2011 Scholarship Recipients
AC4’s 2011 IACM Scholarship Recipients
Scholarship Recipients from Historically Underrepresented Groups
Christine T. Chung
Teachers College, Columbia University
As an IACM Scholarship Recipient, Christine worked on programs exploring how culture impacts conflicts over time and what approaches practitioners may employ to overcome cultural gaps and bring about collaborative resolutions. She shared two of these projects—a dynamical systems study of cultural norms in negotiations and a cross-cultural comparison of conflict attractor landscapes—with the conflict research and practice community at the 2011 IACM Annual Conference in Istanbul, Turkey.
University of Maryland
As an IACM Scholarship Recipient, Ashley’s research presentation focused on how divergent trust profiles arise from the key processes entailed in trust decisions during the phases of trust formation, dissolution, and restoration, and their individual and social contextual determinants. This novel theoretical framework highlighted the different ways trust evolves in social relationships and offers testable hypotheses to generate future research.
Teachers College, Columbia University
As an IACM Scholarship Recipient, Regina’s research project examined cross-cultural differences in value orientations for power distribution and type and degree of interdependence on managing conflict at work. In addition, her research explored the effect of adaptivity (ability to be flexible and respond or behave in ways that fit the situation) on conflict processes and job-related outcomes in the workplace.
University of Maryland, College Park
Government and Politics
As an IACM Scholarship Recipient, Roudabeh’s research was part of a multi-university, multi-disciplinary initiative, funded by the Department of Defense, addressing the role of culture in the mediation process of international crises and conflicts.
Harvard Business School
As an IACM Scholarship Recipient, Pat presented her work on collaborative potential—the cues that people use to determine that two or more individuals will work well together.
Scholarship Recipients from Developing Countries
University of Pennsylvania
As an IACM Scholarship Recipient, Pavel’s paper presentation focused on bribery, modeling the interaction as a negotiation with negative externalities incurred by society. Most research on ethics in negotiation focuses on the interaction between the negotiating parties (e.g. sellers deceiving buyers). In contrast, bribery is an example of a negotiation, in which bribe-givers and bribe-takers are mostly honest to each other, but act dishonestly toward a passive third party – society (e.g. issuing fake driver’s licenses endangers everyone on the road). The paper argues that moral considerations play an important role in bribery interactions and discusses the ways in which boundedly ethical negotiating parties diffuse or outsource the blame for their own dishonest actions.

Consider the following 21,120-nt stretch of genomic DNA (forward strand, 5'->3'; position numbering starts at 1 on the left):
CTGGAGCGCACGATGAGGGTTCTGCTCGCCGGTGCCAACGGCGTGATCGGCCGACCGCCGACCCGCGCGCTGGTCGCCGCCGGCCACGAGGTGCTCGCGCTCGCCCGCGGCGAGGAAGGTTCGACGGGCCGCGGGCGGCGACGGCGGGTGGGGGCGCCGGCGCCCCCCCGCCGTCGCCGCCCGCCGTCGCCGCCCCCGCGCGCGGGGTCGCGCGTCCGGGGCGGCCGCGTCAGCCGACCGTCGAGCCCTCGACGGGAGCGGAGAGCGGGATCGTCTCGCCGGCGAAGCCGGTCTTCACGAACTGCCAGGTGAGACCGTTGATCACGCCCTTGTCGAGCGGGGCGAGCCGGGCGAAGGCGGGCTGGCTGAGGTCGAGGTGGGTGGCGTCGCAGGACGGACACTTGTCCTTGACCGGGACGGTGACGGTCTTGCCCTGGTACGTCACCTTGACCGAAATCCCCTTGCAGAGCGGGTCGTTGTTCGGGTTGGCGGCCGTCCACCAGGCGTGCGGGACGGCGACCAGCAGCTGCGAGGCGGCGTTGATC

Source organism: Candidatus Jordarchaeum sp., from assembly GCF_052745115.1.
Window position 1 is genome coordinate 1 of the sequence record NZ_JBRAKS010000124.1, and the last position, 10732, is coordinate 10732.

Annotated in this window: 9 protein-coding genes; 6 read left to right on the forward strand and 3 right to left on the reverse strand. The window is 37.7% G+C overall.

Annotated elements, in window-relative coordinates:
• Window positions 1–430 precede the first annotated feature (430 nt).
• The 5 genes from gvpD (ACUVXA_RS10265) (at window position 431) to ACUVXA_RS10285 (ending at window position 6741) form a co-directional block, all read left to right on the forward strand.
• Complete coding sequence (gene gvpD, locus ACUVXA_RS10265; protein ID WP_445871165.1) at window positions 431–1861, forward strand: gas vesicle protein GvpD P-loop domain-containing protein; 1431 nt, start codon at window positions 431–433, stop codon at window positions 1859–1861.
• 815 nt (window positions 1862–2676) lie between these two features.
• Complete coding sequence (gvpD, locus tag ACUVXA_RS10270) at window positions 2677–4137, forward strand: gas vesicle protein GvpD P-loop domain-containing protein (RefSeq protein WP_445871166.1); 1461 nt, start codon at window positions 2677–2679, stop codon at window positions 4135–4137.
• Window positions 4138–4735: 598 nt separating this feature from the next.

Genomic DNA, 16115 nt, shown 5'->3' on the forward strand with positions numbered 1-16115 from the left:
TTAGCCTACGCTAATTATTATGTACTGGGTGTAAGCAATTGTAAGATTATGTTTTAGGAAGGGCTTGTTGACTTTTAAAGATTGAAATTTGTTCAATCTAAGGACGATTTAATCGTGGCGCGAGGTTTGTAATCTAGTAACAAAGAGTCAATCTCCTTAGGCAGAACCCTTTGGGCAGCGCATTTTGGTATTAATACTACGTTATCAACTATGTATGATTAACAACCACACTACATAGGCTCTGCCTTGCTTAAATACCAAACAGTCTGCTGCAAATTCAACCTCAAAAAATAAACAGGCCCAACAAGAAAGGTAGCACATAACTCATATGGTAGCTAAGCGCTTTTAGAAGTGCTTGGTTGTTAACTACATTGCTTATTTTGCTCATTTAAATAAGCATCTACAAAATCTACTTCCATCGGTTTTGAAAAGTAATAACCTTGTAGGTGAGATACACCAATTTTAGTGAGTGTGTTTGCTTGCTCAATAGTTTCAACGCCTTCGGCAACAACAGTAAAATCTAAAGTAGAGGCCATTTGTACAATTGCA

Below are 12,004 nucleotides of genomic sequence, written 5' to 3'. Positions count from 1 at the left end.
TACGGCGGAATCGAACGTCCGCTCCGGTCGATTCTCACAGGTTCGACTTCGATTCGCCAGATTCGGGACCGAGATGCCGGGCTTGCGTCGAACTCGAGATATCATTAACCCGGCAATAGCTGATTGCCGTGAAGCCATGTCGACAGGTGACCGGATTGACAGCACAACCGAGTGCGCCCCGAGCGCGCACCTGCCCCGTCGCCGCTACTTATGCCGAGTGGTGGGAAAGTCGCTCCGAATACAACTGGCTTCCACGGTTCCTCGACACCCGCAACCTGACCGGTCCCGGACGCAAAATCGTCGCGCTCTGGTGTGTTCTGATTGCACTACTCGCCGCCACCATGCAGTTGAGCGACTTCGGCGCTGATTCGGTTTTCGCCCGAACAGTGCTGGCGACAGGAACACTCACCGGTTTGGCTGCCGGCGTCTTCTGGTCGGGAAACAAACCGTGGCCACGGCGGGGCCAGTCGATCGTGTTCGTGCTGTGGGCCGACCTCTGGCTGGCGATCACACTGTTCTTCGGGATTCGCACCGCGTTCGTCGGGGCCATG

Arizona State University
As an IACM Scholarship Recipient, Nurhayat’s dissertation focused on the cultural identity of a refugee group from Russia, called Meskhetian Turks. This project was an exploration of Meskhetian Turks’ ethnic identity through in-depth interviews aiming to understand how Meskhetians perceive their own cultural identity, their connection to Turks and Turkey, and their place in the American society. By exploring these three areas, Nurhayat revealed how these three aspects connect together to form the Meskhetian cultural identity and provideed an understanding of the strong connection between intercultural conflicts and cultural identity.
Obafemi Awolowo University
As an IACM Scholarship Recipient, Akin presented findings on a research project focused on the exclusion of women from post conflict peace negotiations in Africa.
Kerim Can Kavakli
University of Rochester
As an IACM Scholarship Recipient, Kerim Can wrote the following paper, “Determinants of Contributions to Peacekeeping Operations”, in which he examined states’ decisions to send troops to peacekeeping operations. The main contribution of this paper is to emphasize the role of the institutional venue of cooperation. Kerim Can argued that major powers prefer to participate in non-UN led operations because they can afford to forgo UN members’ military and financial assistance in order to retain operational autonomy. He determined other states participate more in UN operations because their need for burden-sharing trumps their desire for autonomy.
Tokyo University of Foreign Studies, Tokyo, Japan
Peace and Conflict Studies
As an IACM Scholarship Recipient, Andres presented his empirical research on the DDR process in Colombia, focusing on the advantages of a community reintegration approach regarding the economic reintegration of the households of former combatants and the creation and reconstruction of new social capital.